Template petition to your Minister for International Development

Use this template petition to write to your country’s Minister for International Development to ask them to stop privatising aid.

Protect aid spending to eradicate global inequalities, not boost profits for businesses

Dear [add name of your Minister for International Development or another government target],

A damaging narrative is emerging among our political leaders that seeks to use the country’s aid budget as a means to boost the profits of private companies. This narrative promotes “redefining” what is meant by aid in order to allow our businesses to profit from Overseas Development Assistance (ODA). In the time of a global pandemic, free access to health services for the poorest in the world is even more crucial.

Despite the backlash faced by public-private partnerships for increasing inequality and reducing quality, [add name of your government department responsible for aid spending] has continued to promote private sector financing as a primary means to achieve the Sustainable Development Goals (SDGs) in the global south. It is clear that public-private partnerships (PPPs) have failed in Europe, so why does our Government want to export this same model across the world and call it “aid”?

The impact of private financing

The recent history of privately financed projects across the world has shown us that when private companies are involved in the construction and delivery of public services (through PPPs and other arrangements), access to healthcare, education and sanitation by the poorest and most marginalised in a society is restricted and inequalities tend to increase.

This type of financing has been shown to often result in:

  • High levels of debt that consume huge proportions of the budgets of low-income countries.
  • The diversion of government funding from public healthcare and education.
  • Dangerous cuts to the budgets and resources of schools and hospitals.
  • Extortionate user fees and tariffs that restrict access for the poorest and most marginalised.
  • Poorer conditions and a loss of rights for workers.
  • Corruption, a lack of transparency and a lack of accountability in service delivery.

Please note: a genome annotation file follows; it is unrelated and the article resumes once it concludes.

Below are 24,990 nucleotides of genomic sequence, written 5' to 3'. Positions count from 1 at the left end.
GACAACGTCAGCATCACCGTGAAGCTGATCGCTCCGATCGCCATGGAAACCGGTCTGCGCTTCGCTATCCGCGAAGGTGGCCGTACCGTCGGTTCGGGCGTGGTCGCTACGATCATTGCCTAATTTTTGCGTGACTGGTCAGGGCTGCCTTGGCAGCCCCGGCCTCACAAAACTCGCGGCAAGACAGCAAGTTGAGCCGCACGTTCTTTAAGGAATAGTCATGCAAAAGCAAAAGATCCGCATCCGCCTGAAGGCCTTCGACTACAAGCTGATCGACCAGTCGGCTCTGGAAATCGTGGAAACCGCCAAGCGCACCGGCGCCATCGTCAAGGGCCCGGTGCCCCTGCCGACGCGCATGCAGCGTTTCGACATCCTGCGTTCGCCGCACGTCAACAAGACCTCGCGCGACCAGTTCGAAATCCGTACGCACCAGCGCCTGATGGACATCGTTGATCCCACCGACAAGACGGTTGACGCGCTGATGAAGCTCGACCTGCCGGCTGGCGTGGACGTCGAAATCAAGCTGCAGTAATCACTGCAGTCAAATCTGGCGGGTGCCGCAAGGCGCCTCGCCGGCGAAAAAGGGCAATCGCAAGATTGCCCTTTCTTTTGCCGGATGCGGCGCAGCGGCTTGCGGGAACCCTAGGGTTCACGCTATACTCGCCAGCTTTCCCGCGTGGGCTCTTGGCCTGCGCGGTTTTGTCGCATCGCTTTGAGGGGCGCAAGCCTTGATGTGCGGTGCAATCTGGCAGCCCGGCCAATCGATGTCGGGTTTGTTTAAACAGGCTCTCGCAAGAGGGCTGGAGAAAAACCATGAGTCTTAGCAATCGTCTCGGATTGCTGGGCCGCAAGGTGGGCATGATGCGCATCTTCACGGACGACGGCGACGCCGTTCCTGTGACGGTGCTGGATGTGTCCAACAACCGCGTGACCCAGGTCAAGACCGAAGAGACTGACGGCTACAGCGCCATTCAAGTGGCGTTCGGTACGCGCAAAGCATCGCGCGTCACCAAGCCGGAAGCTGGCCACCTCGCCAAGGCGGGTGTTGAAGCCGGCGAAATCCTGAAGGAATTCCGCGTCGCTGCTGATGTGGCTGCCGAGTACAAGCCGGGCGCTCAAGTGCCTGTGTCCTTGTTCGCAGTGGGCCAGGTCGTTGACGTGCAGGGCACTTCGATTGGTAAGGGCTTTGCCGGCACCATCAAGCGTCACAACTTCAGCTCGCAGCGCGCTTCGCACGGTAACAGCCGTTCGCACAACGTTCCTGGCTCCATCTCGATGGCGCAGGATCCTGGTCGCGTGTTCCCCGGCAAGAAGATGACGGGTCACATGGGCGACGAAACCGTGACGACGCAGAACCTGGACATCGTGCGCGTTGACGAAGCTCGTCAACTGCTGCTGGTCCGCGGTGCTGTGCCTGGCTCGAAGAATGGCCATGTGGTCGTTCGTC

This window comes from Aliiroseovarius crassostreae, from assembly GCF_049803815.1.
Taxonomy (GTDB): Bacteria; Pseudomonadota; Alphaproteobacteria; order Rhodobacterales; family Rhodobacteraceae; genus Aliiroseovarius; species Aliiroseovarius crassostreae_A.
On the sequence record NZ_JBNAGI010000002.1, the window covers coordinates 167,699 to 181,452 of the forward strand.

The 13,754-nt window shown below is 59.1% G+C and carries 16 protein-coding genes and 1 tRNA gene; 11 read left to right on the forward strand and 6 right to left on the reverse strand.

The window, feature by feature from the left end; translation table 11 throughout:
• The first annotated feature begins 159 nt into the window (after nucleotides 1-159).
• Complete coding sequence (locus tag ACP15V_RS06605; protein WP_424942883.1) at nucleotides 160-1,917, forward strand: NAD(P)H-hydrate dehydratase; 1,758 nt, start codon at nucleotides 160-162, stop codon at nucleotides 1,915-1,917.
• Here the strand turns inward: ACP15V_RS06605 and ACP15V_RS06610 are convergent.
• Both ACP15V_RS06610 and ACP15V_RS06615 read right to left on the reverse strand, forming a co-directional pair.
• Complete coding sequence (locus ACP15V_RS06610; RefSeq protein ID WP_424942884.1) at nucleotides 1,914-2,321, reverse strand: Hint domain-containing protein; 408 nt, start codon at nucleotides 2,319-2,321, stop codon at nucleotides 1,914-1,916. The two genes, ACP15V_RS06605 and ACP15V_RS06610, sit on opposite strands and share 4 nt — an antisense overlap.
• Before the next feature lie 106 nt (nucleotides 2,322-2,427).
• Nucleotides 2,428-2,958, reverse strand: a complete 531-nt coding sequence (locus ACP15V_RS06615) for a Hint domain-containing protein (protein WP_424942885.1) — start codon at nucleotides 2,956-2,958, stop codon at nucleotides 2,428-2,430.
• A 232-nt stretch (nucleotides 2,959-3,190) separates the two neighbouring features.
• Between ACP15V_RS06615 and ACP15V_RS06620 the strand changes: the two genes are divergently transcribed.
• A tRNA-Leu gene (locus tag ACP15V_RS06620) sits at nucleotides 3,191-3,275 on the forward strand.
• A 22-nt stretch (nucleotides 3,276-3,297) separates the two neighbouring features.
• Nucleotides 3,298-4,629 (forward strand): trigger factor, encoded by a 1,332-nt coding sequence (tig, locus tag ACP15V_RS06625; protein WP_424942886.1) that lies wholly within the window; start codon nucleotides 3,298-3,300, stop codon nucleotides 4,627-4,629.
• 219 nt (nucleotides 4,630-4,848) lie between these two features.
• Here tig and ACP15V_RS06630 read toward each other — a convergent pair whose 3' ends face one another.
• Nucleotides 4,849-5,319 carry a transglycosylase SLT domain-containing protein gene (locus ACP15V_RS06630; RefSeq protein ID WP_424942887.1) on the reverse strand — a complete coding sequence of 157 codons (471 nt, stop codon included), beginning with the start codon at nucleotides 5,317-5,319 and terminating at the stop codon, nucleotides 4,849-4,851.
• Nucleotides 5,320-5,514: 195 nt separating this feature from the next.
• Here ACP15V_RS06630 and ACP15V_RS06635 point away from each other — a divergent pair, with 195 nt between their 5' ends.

• Environmental damage caused by deforestation, pollution, reduction in biodiversity and through contributing to climate change.
  • The displacement of indigenous populations.
  • Threats to women’s rights and gender equality due to the disproportionate impact of user fees and tariffs on women.
  • The profit-oriented objectives of private companies are simply at odds with our understanding of essential, public services as free and universal.

With more than 780 million people still living below the international poverty line, and progress on the SDGs still hugely uneven between women and men, urban and rural communities and within and between different regions, we need urgent action that accelerates – rather than impedes – progress towards the SDGs.

What are we calling for?

We are calling for effective overseas aid spending that is driven by the needs of the world’s poorest, not used to guarantee a profit for bosses and shareholders here.

The country’s international development programmes must focus on supporting nations in the global south to build free, universal and high-quality public services, as a means of eradicating poverty and inequality.

We call on you to commit to the following:

  • to continue your public support for the 0.7% aid target and to take action to safeguard this spending commitment; [check whether your country has committed to this]
  • to protect international development projects from further corporate capture, and resist the linking of “national interest” or a “financial return for the UK” to the international development agenda;
  • to halt the excessive use of PPPs and the multilateral organisations previously supported by [add name of the relevant government department], publicly recognise the risks of PPPs for inequality and support states’ public financing of essential public services;
  • to ensure all financing options are considered on equal footing with a robust cost-benefit analysis based on fiscal and human rights impact assessments before supporting PPPs;
  • to explore alternative approaches to maximise the impact of the government’s aid spending to benefit the world’s poorest and most marginalised, for example, by instead promoting public-public partnerships, which have successfully used the knowledge from countries with established public service systems to build capacity in other countries.